Art, Books

Windmills of the mind

Don Quixote goes mad in the second paragraph of his own story. This madness, diagnosed by Cervantes, flows from the belief that everything he has read in books of chivalric romance is literally true. He fails to distinguish fiction from reality. His madness is therefore not chemical, nor genetic, nor the result of abusive nurture, but stems from too much reading and, more precisely, too little ability to read what he is reading. His is a literary ailment. In a book of chivalric romance this knight-errant would be quite normal. In a realist novel he is mad; a character who falls frequent prey to his delusions. Aged about 50, lean, with pasteboard helmet and decrepit armour and riding a skinny barn nag, he takes up lance and sword and sets forth, bent on righting wrongs, defending the helpless and destroying the wicked. He is passionately attached to the ideals he has read about; his vision becomes his mission. “The famous Don Quixote de la Mancha, the redresser of injuries, the righter of wrongs, the reliever of maidens, the dread of giants, and the conqueror of battles.”

Every reckless adventure on the road ends for the lean, withered and pitiful Quixote in injury or humiliation. A fate his companion Sancho Panza, a befuddled, earthy local farmer, fails each time to prevent. Quixote is bloodied but unbowed taking his daily beatings stoically, as mere flesh wounds. In his quest to destroy injustice, he merely creates more of it. At war with Freud’s reality principle he is buffeted time and again by sheer stubborn recalcitrant reality. And despite all this, fortified by his lofty dedication to knight errantry, even though his zeal is committed to an honour that no longer exists, he retains the unshakable belief that he is magnificent. He and Sancho grow more and more likeable as they suffer. Quixote lives by illusion and folly and so is the opposite of an empirical philosopher: he is a loveable human being.

These are some of his adventures in Part 1.

  • Quixote launches a charge on twenty Yanguesians who club him with vehemence and animosity before departing. He explains away his defeat to Sancho afterwards as the result of drawing his sword against non-knights which is a violation of the strict chivalric code. “I believe the God of battle has permitted this chastisement to fall upon me as punishment for having transgressed the laws of chivalry.”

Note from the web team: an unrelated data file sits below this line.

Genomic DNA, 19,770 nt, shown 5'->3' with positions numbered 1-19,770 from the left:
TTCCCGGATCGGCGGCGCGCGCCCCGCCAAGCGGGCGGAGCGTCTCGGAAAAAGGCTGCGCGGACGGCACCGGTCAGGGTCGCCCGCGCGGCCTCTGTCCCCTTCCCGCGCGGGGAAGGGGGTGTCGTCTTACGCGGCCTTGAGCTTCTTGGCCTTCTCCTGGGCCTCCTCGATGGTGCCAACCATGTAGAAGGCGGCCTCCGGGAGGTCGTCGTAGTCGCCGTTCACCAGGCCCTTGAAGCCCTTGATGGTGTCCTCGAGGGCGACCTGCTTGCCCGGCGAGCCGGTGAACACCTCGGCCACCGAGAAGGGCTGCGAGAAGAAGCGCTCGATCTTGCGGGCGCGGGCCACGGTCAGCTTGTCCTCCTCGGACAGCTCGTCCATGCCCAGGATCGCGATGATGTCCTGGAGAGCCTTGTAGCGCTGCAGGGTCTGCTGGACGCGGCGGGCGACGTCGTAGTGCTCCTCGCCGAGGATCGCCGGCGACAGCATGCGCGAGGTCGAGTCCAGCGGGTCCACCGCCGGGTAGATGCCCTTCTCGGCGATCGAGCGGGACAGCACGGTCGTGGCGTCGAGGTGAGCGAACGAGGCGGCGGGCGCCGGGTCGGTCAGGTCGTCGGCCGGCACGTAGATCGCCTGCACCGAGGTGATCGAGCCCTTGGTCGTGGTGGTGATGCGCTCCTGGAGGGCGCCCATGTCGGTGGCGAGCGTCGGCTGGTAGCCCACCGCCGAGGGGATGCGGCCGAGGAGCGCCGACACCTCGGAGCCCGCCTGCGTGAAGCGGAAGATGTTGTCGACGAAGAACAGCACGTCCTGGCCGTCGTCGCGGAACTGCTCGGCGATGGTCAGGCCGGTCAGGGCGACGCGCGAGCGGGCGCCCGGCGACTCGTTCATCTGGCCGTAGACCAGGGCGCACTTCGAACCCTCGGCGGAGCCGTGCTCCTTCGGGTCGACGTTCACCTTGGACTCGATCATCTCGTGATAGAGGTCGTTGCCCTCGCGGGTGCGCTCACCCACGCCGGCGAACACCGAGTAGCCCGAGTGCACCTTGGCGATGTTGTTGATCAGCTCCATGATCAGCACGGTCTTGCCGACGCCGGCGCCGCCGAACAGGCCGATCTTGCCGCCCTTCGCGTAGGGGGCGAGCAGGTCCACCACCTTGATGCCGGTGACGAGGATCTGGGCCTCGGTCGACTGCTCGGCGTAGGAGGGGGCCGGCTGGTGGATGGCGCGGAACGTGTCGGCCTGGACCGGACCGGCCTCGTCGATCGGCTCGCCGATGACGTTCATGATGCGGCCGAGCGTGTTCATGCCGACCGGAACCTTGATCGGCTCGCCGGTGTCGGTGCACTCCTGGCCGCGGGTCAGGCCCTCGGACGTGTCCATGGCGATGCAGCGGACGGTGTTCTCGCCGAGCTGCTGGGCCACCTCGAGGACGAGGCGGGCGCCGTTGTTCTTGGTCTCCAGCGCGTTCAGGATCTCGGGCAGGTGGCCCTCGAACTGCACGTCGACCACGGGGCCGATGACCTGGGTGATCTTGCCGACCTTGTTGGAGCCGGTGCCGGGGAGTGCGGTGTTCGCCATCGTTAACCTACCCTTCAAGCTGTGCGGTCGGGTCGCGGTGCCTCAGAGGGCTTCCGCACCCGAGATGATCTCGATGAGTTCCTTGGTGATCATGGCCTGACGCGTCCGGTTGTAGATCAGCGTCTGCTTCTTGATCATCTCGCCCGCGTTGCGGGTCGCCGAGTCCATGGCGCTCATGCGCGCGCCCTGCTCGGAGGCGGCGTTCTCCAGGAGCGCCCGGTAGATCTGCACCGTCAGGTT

• Feeling ill Quixote mixes ingredients to make a medicine (oil, wine, salt and rosemary). He drinks it and immediately vomits. Claiming to feel slightly better he declares he has discovered the mythical Balsam of Fierbras. It fails to improve Sancho’s health but this is because “you are not dubbed knight; for I am of opinion, this liquor can do no good to those who are not.
  • He and Sancho see a flock of sheep on the hill. Quixote mistakes them for a great army and after describing to Sancho the knights in great detail charges into the fray and kills seven sheep. He points out afterwards that a sorcerer brought about this metamorphosis in the midst of battle to thwart him.
  • Quixote mistaking windmills for giants charges with lance at the sails, is hitched, circulated into the air and dumped on the ground. “Now I verily believe, and it is almost certainly so, that the sage Friston who stole away my chamber and my books, has metamorphosed these giants into windmills, on purpose to deprive me of the glory of vanquishing them, so great is his enmity he bears me.”
  • He takes a basin from a passing barber and asserts it to be the mythic and powerful helmet of Mambrino and places it with dignity upon his head. Sancho says it is just a barber’s basin. Quixote, with condescension, explains the enchanted helmet fell into a barber’s hands who, not understanding what he had, melted it down “which as you say does look like a barber’s basin: but, be it what it will, to me, who knows it, its transformation signifies nothing.
  • Seeing a group of passing penitents carrying an icon of the Virgin Mary in procession to a hermitage, and thinking they are ruffians who have captured a luckless lady, Quixote ferociously attacks them to restore her liberty. He is repelled and gets a beating from the ecclesiastics who leave him for dead. “Sancho, it will be great prudence in us to wait until the evil influence of the stars which now reigns, is over-passed.” They decide to go home until Quixote’s foul luck has turned.